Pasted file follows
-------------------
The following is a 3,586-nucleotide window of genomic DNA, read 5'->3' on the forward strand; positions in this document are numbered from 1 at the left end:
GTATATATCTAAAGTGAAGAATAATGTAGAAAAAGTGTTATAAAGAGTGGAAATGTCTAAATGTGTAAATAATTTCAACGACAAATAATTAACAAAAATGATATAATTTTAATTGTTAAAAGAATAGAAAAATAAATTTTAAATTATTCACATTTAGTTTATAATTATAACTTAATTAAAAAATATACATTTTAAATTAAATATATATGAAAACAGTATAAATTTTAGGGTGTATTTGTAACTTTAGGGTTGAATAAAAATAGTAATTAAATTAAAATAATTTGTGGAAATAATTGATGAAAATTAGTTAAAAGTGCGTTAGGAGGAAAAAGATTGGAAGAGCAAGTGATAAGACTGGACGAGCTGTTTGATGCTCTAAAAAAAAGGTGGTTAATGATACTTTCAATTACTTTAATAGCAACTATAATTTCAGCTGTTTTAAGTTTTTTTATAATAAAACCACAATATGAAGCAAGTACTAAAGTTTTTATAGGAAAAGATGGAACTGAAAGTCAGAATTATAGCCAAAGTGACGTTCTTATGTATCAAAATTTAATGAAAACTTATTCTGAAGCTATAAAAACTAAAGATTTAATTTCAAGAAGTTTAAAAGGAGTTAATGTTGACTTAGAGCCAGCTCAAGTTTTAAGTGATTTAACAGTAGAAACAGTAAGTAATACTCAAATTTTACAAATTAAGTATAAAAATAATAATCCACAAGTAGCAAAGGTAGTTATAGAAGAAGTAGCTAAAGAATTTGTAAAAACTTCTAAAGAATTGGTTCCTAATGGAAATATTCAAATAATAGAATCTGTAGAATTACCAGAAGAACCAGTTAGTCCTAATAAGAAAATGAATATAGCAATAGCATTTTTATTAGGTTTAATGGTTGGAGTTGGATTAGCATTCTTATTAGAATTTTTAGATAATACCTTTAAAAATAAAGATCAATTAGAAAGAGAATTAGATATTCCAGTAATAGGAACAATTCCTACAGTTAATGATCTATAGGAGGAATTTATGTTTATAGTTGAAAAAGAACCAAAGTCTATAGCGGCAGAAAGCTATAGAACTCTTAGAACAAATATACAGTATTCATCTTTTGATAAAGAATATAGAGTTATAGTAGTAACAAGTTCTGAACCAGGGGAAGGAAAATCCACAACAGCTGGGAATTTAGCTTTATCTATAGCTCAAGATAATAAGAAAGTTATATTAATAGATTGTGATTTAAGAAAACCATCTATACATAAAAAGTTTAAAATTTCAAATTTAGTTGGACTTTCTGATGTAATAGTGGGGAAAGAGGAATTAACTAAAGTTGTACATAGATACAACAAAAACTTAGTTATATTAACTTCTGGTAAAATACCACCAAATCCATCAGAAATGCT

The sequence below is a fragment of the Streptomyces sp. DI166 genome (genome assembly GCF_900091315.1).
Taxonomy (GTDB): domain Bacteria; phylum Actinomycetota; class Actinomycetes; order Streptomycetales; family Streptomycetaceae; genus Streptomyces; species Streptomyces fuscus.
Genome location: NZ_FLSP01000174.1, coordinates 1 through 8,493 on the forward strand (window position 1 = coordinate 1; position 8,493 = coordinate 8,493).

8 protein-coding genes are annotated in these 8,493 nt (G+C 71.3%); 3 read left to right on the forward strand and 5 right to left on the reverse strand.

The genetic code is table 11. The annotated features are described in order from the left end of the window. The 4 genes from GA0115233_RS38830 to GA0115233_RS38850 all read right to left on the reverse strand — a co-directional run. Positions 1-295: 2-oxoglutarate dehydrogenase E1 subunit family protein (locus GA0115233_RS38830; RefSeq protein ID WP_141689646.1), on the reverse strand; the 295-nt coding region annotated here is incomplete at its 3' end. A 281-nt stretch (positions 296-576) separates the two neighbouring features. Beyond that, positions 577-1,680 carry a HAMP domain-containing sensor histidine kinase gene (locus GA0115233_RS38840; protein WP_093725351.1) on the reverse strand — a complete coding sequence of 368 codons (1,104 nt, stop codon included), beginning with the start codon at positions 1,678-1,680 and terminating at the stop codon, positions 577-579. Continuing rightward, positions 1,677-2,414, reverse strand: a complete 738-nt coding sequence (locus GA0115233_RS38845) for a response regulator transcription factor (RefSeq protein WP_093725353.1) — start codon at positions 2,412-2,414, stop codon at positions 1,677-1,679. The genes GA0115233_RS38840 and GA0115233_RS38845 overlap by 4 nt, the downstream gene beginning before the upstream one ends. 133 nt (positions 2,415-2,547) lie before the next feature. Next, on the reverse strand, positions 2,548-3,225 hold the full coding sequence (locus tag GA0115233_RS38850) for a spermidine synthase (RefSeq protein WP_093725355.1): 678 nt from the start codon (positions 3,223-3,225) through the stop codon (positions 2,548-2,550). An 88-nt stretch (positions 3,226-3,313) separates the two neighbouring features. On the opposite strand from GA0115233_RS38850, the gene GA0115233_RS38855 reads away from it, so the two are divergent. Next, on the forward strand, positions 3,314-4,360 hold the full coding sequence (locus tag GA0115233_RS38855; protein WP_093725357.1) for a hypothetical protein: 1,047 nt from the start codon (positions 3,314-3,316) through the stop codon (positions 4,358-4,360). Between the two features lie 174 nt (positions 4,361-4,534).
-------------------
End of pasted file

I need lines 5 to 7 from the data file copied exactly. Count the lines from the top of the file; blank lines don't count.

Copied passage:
Genome location: NZ_FLSP01000174.1, coordinates 1 through 8,493 on the forward strand (window position 1 = coordinate 1; position 8,493 = coordinate 8,493).

8 protein-coding genes are annotated in these 8,493 nt (G+C 71.3%); 3 read left to right on the forward strand and 5 right to left on the reverse strand.

The genetic code is table 11. The annotated features are described in order from the left end of the window. The 4 genes from GA0115233_RS38830 to GA0115233_RS38850 all read right to left on the reverse strand — a co-directional run. Positions 1-295: 2-oxoglutarate dehydrogenase E1 subunit family protein (locus GA0115233_RS38830; RefSeq protein ID WP_141689646.1), on the reverse strand; the 295-nt coding region annotated here is incomplete at its 3' end. A 281-nt stretch (positions 296-576) separates the two neighbouring features. Beyond that, positions 577-1,680 carry a HAMP domain-containing sensor histidine kinase gene (locus GA0115233_RS38840; protein WP_093725351.1) on the reverse strand — a complete coding sequence of 368 codons (1,104 nt, stop codon included), beginning with the start codon at positions 1,678-1,680 and terminating at the stop codon, positions 577-579. Continuing rightward, positions 1,677-2,414, reverse strand: a complete 738-nt coding sequence (locus GA0115233_RS38845) for a response regulator transcription factor (RefSeq protein WP_093725353.1) — start codon at positions 2,412-2,414, stop codon at positions 1,677-1,679. The genes GA0115233_RS38840 and GA0115233_RS38845 overlap by 4 nt, the downstream gene beginning before the upstream one ends. 133 nt (positions 2,415-2,547) lie before the next feature. Next, on the reverse strand, positions 2,548-3,225 hold the full coding sequence (locus tag GA0115233_RS38850) for a spermidine synthase (RefSeq protein WP_093725355.1): 678 nt from the start codon (positions 3,223-3,225) through the stop codon (positions 2,548-2,550). An 88-nt stretch (positions 3,226-3,313) separates the two neighbouring features. On the opposite strand from GA0115233_RS38850, the gene GA0115233_RS38855 reads away from it, so the two are divergent. Next, on the forward strand, positions 3,314-4,360 hold the full coding sequence (locus tag GA0115233_RS38855; protein WP_093725357.1) for a hypothetical protein: 1,047 nt from the start codon (positions 3,314-3,316) through the stop codon (positions 4,358-4,360). Between the two features lie 174 nt (positions 4,361-4,534).